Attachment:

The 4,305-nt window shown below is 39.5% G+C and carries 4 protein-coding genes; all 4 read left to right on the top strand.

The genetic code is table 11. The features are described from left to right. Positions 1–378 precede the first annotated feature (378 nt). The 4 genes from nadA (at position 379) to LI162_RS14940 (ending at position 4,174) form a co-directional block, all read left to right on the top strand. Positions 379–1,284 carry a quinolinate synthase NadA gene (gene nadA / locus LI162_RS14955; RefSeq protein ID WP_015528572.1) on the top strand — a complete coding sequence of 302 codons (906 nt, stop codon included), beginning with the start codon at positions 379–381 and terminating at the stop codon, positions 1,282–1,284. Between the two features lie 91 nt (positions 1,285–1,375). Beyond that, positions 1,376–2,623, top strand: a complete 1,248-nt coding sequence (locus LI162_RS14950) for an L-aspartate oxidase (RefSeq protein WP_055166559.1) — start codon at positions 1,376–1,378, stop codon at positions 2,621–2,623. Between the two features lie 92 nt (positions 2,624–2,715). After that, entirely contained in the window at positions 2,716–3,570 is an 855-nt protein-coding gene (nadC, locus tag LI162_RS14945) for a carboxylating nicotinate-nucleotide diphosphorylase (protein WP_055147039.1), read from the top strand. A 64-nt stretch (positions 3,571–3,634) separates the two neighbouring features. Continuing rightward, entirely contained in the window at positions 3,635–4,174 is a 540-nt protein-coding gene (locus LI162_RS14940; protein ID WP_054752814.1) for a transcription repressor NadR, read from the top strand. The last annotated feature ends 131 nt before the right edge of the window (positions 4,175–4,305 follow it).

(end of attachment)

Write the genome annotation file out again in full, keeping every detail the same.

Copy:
The 4,305-nt window shown below is 39.5% G+C and carries 4 protein-coding genes; all 4 read left to right on the top strand.

The genetic code is table 11. The features are described from left to right. Positions 1–378 precede the first annotated feature (378 nt). The 4 genes from nadA (at position 379) to LI162_RS14940 (ending at position 4,174) form a co-directional block, all read left to right on the top strand. Positions 379–1,284 carry a quinolinate synthase NadA gene (gene nadA / locus LI162_RS14955; RefSeq protein ID WP_015528572.1) on the top strand — a complete coding sequence of 302 codons (906 nt, stop codon included), beginning with the start codon at positions 379–381 and terminating at the stop codon, positions 1,282–1,284. Between the two features lie 91 nt (positions 1,285–1,375). Beyond that, positions 1,376–2,623, top strand: a complete 1,248-nt coding sequence (locus LI162_RS14950) for an L-aspartate oxidase (RefSeq protein WP_055166559.1) — start codon at positions 1,376–1,378, stop codon at positions 2,621–2,623. Between the two features lie 92 nt (positions 2,624–2,715). After that, entirely contained in the window at positions 2,716–3,570 is an 855-nt protein-coding gene (nadC, locus tag LI162_RS14945) for a carboxylating nicotinate-nucleotide diphosphorylase (protein WP_055147039.1), read from the top strand. A 64-nt stretch (positions 3,571–3,634) separates the two neighbouring features. Continuing rightward, entirely contained in the window at positions 3,635–4,174 is a 540-nt protein-coding gene (locus LI162_RS14940; protein ID WP_054752814.1) for a transcription repressor NadR, read from the top strand. The last annotated feature ends 131 nt before the right edge of the window (positions 4,175–4,305 follow it).